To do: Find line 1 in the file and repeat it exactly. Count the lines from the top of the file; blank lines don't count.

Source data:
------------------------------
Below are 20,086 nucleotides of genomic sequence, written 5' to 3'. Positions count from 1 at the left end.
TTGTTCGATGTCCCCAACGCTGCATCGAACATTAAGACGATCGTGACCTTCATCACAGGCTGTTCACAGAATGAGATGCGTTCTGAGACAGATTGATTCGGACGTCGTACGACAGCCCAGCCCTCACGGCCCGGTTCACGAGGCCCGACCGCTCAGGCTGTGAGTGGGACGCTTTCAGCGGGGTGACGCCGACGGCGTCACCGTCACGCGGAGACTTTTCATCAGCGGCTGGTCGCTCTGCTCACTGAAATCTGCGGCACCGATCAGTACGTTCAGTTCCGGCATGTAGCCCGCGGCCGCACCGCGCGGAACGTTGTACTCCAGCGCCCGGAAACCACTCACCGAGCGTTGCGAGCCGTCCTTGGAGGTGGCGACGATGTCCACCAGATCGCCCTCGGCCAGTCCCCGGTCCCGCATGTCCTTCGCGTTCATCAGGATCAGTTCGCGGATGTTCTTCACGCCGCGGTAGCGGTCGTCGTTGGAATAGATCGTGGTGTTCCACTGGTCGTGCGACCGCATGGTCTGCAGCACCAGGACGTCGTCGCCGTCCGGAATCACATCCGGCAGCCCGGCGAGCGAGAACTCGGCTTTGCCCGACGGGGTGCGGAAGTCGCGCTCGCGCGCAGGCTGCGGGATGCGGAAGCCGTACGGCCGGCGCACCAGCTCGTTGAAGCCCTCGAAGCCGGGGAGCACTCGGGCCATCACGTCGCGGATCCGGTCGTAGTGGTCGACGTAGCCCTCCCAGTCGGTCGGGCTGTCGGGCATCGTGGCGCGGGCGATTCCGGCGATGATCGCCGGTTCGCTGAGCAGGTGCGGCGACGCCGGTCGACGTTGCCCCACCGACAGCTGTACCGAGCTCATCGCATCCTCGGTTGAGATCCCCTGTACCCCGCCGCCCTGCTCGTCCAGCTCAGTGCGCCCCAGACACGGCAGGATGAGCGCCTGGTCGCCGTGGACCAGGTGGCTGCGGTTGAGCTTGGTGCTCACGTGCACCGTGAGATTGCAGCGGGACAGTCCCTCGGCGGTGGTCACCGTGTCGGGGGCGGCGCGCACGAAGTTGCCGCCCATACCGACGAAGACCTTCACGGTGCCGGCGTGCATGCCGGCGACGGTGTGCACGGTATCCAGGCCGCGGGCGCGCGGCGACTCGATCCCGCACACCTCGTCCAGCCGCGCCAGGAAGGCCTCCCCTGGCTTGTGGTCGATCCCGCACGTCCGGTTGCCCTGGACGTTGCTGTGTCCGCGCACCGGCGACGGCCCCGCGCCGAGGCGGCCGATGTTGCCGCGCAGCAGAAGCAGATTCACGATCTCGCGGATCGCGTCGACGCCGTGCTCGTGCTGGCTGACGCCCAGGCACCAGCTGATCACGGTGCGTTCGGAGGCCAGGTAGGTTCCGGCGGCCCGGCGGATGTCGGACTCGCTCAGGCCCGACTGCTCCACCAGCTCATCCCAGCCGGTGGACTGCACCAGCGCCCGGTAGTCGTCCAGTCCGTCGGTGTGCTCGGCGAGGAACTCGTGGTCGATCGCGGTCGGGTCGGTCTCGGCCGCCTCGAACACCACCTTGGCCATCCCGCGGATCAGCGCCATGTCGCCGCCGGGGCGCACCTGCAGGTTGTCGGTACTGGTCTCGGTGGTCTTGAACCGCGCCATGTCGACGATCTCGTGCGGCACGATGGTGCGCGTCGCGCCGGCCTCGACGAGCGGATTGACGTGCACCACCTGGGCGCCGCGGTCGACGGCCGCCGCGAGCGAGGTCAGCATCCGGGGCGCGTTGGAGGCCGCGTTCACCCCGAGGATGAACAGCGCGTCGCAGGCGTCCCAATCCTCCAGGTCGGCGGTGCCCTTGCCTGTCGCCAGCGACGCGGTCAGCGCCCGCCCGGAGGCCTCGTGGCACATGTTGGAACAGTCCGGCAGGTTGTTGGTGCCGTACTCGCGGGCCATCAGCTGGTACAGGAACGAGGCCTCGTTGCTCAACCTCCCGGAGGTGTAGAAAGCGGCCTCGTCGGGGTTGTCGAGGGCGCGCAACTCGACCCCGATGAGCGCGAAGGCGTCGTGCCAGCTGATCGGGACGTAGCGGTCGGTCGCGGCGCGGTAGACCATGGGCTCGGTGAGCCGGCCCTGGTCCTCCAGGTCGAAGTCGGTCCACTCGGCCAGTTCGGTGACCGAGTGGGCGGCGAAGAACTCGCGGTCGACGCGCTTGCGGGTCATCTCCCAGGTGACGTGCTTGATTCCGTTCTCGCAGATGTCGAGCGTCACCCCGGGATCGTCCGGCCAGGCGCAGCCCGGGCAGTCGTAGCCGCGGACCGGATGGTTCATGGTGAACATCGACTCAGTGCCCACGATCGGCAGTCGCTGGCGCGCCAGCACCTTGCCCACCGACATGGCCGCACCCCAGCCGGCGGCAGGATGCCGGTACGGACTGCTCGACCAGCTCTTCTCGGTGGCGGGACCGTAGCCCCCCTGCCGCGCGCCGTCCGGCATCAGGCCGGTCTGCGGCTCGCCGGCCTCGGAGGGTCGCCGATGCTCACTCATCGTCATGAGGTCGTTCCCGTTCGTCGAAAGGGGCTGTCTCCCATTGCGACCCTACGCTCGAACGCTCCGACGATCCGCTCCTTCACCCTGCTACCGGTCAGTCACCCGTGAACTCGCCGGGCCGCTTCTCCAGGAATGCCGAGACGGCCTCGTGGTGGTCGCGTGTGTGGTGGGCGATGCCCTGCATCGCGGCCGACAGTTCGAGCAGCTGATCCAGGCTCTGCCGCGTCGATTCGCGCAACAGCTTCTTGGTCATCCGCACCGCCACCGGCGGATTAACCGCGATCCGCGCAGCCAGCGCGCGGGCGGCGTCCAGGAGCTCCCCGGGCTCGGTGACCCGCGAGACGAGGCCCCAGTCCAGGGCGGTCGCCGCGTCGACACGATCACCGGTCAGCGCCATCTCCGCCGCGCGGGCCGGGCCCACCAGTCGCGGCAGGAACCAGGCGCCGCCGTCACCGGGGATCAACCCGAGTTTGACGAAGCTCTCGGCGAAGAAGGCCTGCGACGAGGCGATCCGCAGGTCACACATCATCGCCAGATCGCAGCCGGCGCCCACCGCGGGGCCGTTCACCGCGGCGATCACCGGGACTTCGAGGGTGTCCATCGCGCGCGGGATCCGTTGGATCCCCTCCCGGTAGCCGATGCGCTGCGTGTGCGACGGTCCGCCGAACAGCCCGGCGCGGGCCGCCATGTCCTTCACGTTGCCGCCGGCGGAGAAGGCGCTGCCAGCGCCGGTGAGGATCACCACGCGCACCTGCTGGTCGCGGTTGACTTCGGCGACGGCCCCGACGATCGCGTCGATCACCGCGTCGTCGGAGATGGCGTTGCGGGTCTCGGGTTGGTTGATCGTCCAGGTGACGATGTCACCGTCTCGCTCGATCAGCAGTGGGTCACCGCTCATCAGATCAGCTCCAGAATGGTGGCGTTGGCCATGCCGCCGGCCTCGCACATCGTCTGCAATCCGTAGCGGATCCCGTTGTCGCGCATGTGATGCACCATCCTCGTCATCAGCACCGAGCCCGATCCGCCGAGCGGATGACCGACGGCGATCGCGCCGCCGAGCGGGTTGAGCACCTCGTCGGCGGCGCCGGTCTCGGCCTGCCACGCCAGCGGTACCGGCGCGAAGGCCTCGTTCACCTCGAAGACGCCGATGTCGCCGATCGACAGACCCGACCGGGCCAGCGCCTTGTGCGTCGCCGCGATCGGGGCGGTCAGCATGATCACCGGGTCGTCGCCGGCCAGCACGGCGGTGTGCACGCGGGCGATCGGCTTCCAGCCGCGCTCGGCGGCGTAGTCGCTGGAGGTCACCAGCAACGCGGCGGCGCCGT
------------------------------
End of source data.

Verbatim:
Below are 20,086 nucleotides of genomic sequence, written 5' to 3'. Positions count from 1 at the left end.